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Doubts About Obama
Todd Heisler/THe New York Times
The United states and europe still have tensions over issues like Afghanistan and iran. President obama joined NATo leaders on the French-German border in April.
By STEVEN ERLANGER
Marrakesh, Morocco HE ELECTION OF BarackObama as president of the United States seemed to most Europeans to be unadulterated good news, marking an end to the perceived unilateralism and indifference to allied views of former President George W. Bush. But nine months into Mr. Obama’s presidency, transAtlantic relations are again clouded by doubts. Europe and the United States remain at least partly out of sync on Afghanistan, the MiddleEast, Iran and climate change. Many Europeans argue that Mr. Obama has not broken clearly enough with Bush administration policies that they dislike, while some Americans argue that the
An initial euphoria after the end of the Bush era gives way to a transAtlantic ‘spiral of dissatisfaction’ . . .
Europeans are too passive, watching Mr. Obama struggle with difficult issues, like Afghanistanand the detention center at Guantánamo Bay, without providing much substantive help. Mr. Obama remains popular with the European public, but a senior European official said that he was worried about an underlying disaffection. “It’s dangerous, because we must not get into a spiral of dissatisfaction on both sides,” he said. These generalizations lack real
substance, he said, but the criticismruns that “the U.S. thinks that Europeans don’t want to do anything to help and the Europeans feel that the U.S. is naïve and not delivering enough.” Another senior European official said that for “all the talk of multilateralism” and the European contribution of aid and NATO troops to the fight against the Taliban, which has brought more than 500 European deaths, Afghanistan remained an Americanshow. “Europeans are sitting around waiting for Washington to decide what the Afghanistan policy is going to be,” he said. On Iran, Europeans, and especially the French, are concerned that Mr. Obama could sacrifice the principle Continued on Page 4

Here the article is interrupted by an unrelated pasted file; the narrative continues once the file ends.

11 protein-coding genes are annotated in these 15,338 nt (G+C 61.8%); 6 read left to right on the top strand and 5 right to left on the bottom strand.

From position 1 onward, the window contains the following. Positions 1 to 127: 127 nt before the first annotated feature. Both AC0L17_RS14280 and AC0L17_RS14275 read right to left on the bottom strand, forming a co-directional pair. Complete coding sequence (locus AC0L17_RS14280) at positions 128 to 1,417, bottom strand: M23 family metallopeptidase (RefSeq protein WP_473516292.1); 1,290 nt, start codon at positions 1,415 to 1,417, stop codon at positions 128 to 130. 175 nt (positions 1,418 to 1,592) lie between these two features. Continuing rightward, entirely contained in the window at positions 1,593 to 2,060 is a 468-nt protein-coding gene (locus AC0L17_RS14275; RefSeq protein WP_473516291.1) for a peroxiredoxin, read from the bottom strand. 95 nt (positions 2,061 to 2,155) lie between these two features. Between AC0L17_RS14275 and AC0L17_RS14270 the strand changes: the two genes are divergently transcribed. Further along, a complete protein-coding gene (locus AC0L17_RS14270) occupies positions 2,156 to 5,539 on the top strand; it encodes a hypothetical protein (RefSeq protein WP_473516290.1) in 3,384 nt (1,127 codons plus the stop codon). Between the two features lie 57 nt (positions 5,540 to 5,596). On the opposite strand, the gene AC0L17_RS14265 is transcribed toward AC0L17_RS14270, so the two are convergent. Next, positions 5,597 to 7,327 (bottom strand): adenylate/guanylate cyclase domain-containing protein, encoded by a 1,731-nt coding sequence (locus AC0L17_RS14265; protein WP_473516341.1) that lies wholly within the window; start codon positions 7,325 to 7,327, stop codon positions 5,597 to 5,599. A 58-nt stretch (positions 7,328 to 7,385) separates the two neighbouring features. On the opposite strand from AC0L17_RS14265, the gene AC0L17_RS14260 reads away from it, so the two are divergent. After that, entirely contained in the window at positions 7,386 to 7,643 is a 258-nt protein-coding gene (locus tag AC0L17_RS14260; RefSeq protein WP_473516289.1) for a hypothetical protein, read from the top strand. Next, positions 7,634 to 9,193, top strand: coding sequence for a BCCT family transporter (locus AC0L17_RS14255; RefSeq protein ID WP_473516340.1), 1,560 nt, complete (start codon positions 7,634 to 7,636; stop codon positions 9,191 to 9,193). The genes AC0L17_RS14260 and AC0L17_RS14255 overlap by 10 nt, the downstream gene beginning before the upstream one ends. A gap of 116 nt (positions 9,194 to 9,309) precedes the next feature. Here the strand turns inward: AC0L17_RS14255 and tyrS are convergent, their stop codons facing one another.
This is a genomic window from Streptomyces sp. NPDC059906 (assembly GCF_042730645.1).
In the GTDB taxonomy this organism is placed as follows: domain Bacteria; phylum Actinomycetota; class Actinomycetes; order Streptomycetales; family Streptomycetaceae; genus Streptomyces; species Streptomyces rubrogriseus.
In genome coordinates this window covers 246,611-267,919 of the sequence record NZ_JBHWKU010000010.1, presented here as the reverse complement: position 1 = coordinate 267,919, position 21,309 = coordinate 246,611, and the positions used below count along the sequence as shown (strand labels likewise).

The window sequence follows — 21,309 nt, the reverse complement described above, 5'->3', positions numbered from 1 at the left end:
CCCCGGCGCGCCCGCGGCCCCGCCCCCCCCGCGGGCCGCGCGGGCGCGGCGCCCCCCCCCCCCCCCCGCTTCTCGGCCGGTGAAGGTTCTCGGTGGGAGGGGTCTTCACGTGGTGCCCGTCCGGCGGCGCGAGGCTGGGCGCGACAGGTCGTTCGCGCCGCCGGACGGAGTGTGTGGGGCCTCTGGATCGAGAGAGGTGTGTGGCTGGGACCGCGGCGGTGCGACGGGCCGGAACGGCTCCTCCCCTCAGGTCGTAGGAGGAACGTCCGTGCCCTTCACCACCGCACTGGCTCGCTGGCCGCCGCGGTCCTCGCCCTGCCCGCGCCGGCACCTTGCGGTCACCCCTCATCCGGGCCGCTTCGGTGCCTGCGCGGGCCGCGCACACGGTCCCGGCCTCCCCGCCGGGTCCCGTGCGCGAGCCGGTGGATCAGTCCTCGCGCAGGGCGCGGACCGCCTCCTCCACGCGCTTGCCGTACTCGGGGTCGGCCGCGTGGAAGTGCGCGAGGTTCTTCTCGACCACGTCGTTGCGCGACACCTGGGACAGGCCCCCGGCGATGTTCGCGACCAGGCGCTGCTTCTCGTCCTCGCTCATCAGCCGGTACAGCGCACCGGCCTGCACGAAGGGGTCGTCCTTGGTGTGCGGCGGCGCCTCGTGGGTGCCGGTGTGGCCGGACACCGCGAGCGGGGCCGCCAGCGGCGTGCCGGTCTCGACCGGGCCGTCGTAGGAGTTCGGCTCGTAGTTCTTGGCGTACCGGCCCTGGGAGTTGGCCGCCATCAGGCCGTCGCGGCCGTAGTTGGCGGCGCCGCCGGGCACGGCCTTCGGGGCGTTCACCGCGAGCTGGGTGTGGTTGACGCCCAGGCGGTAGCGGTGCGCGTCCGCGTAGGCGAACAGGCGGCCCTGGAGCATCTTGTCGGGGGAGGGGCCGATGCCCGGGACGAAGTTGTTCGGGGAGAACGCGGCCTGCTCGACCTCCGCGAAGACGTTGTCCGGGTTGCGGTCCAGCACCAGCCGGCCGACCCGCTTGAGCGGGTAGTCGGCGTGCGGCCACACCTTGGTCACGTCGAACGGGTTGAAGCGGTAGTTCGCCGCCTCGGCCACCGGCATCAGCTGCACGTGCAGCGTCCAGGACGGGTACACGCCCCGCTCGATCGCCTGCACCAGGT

TO OuR READERS After seven years, this is the last International Weekly section that will be published in Le Monde. Le Monde has been happy to offerthis supplement, and The New York Times has appreciated its collaboration in the project.
A pilgrimage to Sorte Mountain.
why eat at a michelin-rated restaurant when you can learn how to slaughter a boar?
Craigslist’s barter section have increased, and the trading site U-Exchange.com has seen an influx of participants from Spain, South Africa, Britain and the United States,reported The Times. One user, Rich Rowley, who owns R House Construction in Washington, offered remodeling and home repairs in exchange for dental care and a boat. “We have to learn to adapt to the changing landscape,” he told The Times. “Part of that is bartering. The exciting thing is this is another part of the puzzle that gets us to where we’re going.” And that place just might be from theground up.
ARTS & STYLES
Spanish film’s greatest partnership.
Consumers take Control
They’re hungry, they’re critical, they’re creative, and they’re rising up against the status quo, the tried and true. Restaurants, LENS fashion magazines, Hollywood and even plain and simple cash had better watch out as their power diminishes and a new order bubbles up. Away from whitetableclothrestaurants, gourmands are gathering off the radar. They are learning how to slaughter a 70-kilogram boar at a guerrilla cooking school, or indulging in ambitious meals in unlicensed restaurants in apartments in cities like New Yorkand London. “Mainstream it’s not — and that’s just how the organizers like it,” wrote The Times’s Melena Ryzik. For comments, write to nytweekly@ nytimes.com. These...